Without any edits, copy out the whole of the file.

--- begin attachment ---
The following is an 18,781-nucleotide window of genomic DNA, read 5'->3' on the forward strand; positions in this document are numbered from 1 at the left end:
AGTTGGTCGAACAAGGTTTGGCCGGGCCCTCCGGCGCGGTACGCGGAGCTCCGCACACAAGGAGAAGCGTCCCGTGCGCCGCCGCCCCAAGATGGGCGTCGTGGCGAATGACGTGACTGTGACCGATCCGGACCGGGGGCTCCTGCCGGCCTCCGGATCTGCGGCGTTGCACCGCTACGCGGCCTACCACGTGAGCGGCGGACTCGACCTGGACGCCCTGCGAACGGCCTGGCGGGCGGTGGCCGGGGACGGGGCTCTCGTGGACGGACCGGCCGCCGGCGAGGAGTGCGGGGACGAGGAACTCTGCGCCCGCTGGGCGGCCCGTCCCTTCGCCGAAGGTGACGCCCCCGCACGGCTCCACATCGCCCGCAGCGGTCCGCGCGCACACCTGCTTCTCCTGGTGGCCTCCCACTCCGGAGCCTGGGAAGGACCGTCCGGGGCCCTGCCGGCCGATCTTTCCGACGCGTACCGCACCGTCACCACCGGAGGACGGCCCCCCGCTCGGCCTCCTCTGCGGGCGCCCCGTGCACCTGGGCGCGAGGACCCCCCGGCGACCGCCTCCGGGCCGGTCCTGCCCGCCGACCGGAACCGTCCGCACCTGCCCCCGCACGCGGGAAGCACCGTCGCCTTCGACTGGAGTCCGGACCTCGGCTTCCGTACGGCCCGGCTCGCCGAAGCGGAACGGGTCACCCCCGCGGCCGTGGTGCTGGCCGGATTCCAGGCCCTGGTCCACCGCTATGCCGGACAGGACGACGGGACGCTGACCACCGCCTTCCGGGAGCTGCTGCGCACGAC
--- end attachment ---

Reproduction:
The following is an 18,781-nucleotide window of genomic DNA, read 5'->3' on the forward strand; positions in this document are numbered from 1 at the left end:
AGTTGGTCGAACAAGGTTTGGCCGGGCCCTCCGGCGCGGTACGCGGAGCTCCGCACACAAGGAGAAGCGTCCCGTGCGCCGCCGCCCCAAGATGGGCGTCGTGGCGAATGACGTGACTGTGACCGATCCGGACCGGGGGCTCCTGCCGGCCTCCGGATCTGCGGCGTTGCACCGCTACGCGGCCTACCACGTGAGCGGCGGACTCGACCTGGACGCCCTGCGAACGGCCTGGCGGGCGGTGGCCGGGGACGGGGCTCTCGTGGACGGACCGGCCGCCGGCGAGGAGTGCGGGGACGAGGAACTCTGCGCCCGCTGGGCGGCCCGTCCCTTCGCCGAAGGTGACGCCCCCGCACGGCTCCACATCGCCCGCAGCGGTCCGCGCGCACACCTGCTTCTCCTGGTGGCCTCCCACTCCGGAGCCTGGGAAGGACCGTCCGGGGCCCTGCCGGCCGATCTTTCCGACGCGTACCGCACCGTCACCACCGGAGGACGGCCCCCCGCTCGGCCTCCTCTGCGGGCGCCCCGTGCACCTGGGCGCGAGGACCCCCCGGCGACCGCCTCCGGGCCGGTCCTGCCCGCCGACCGGAACCGTCCGCACCTGCCCCCGCACGCGGGAAGCACCGTCGCCTTCGACTGGAGTCCGGACCTCGGCTTCCGTACGGCCCGGCTCGCCGAAGCGGAACGGGTCACCCCCGCGGCCGTGGTGCTGGCCGGATTCCAGGCCCTGGTCCACCGCTATGCCGGACAGGACGACGGGACGCTGACCACCGCCTTCCGGGAGCTGCTGCGCACGAC